Nearly four weeks ago, local veterinarian Dr. Carmen Millham made an unexpected discovery while on a call to do semen testing on a client’s bulls.
It was April 2 and he found himself pulling 10 ticks from one bull and eight ticks off another. It was the sort of encounter he usually sees in early May.
This year ticks are out earlier than usual, due to warmer temperatures.
Now picking ticks from pets has become a daily occurrence for some dog owners.
Millham says he’s not surprised ticks have appeared so early. He says as soon as temperatures are sustained above -5°Celsius ticks will emerge from their winter hiding spots.
Then they climb up a piece of long grass and dangle there until an unsuspecting mammal walks by.
Millham says ticks have been out since the end of March. Their early emergence has been keeping him and his staff at Outlook Veterinary Clinic busy as people seek insecticides to prevent ticks from making a meal of their pets.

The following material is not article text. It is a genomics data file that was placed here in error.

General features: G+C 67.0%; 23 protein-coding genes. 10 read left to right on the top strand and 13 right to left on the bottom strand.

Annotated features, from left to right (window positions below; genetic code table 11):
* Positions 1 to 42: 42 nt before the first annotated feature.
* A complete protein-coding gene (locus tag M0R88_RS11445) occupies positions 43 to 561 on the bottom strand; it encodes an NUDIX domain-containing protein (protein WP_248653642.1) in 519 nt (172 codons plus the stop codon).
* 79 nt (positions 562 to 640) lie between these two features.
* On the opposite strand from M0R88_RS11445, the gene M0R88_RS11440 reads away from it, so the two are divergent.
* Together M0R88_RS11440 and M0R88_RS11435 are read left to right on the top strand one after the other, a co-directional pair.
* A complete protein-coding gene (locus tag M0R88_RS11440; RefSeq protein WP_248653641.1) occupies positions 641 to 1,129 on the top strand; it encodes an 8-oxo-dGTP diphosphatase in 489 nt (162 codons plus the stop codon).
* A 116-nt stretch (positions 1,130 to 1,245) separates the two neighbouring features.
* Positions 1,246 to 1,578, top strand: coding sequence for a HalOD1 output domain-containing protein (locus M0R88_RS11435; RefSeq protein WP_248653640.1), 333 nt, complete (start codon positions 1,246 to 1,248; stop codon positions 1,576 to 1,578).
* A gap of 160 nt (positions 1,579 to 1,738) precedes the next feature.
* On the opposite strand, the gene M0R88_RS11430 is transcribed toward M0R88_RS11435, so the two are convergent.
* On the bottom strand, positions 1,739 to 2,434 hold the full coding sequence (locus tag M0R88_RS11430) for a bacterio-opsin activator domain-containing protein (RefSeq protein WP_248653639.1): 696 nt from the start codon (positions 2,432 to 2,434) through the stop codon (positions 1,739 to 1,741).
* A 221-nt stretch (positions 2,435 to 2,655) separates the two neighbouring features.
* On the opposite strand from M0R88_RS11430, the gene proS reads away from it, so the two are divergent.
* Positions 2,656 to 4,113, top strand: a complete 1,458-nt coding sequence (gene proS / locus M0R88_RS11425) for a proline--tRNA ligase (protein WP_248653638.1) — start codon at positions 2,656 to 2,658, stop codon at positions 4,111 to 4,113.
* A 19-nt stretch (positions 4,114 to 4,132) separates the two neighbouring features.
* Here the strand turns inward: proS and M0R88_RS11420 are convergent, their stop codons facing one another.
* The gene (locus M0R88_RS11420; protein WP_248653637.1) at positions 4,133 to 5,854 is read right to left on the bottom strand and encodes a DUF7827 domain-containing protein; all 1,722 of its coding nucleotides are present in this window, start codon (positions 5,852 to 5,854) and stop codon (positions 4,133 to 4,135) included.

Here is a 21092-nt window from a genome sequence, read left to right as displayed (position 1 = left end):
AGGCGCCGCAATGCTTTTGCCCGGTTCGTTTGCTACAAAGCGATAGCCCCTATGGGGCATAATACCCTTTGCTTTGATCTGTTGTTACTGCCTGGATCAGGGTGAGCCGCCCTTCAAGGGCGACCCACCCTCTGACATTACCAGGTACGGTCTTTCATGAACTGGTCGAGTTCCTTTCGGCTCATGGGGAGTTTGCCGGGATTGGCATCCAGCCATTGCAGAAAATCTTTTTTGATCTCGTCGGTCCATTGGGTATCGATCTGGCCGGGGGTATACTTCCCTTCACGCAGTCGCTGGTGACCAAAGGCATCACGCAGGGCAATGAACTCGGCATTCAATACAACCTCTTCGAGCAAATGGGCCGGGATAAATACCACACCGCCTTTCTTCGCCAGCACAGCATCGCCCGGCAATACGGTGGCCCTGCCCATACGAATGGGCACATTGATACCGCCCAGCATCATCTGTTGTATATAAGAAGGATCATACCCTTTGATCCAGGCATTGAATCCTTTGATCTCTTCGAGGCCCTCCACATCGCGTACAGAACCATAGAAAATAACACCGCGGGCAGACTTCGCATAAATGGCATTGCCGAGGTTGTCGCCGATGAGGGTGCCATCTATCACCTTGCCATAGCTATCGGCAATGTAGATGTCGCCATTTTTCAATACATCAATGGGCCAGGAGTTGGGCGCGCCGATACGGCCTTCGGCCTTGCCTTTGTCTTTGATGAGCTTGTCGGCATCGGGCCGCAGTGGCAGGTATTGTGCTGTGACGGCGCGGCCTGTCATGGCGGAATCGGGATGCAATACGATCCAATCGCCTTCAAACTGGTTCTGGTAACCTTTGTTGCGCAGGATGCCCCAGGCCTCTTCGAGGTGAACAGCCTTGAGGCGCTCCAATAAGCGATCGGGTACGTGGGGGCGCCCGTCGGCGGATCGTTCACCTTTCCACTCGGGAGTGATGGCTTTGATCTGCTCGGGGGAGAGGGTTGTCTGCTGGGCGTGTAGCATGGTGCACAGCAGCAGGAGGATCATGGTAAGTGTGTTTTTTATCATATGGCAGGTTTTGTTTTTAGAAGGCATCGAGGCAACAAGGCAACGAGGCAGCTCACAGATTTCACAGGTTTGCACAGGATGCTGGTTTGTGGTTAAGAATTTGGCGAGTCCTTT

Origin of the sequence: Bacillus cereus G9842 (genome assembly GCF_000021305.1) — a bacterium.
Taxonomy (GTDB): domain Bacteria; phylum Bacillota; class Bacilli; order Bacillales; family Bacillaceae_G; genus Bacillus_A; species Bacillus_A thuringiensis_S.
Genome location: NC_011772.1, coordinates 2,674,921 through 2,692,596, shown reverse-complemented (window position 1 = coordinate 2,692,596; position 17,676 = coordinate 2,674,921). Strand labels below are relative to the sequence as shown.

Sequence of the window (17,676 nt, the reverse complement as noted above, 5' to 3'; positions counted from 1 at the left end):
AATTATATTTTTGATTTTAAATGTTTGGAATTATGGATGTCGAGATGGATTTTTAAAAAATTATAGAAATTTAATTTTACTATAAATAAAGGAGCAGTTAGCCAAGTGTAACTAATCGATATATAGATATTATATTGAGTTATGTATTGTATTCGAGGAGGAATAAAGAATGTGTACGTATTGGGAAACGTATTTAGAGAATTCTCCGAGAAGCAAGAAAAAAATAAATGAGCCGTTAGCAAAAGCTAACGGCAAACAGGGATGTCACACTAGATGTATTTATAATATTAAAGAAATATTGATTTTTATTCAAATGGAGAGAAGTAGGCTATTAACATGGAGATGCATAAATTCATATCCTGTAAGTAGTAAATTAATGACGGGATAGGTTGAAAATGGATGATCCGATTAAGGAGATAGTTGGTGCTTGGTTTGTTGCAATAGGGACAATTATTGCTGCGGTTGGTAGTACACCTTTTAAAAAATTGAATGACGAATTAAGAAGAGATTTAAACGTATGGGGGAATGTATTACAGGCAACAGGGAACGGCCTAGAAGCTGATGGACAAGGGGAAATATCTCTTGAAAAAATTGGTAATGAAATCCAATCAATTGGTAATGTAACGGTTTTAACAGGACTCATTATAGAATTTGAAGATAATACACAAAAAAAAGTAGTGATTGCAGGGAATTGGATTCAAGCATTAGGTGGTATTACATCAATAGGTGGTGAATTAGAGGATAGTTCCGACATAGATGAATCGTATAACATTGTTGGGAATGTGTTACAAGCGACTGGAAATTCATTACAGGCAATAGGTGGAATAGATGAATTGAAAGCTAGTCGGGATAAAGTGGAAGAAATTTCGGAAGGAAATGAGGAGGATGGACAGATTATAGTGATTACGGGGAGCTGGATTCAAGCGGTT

He recommends using a product that may be applied monthly and topically on a dog. The product is absorbed and circulates in the skin to deter ticks from attaching. The chemical will kill ticks as well.
He says people should regularly inspect their pets for ticks, especially if they have been in areas where there are woods or tall grasses. If people find a tick, it should be removed immediately because the longer it is attached to its host, the greater the chance for disease.
People should wear gloves and use tweezers to carefully grasp the exposed section of the tick’s body near the pet’s skin. Gently pull until the tick let’s go. To dispose of the tick, wrap it in tissue and flush it down the toilet. People should not crush, burn or suffocate a tick as these actions could spread infectious bacteria that cause Lyme disease.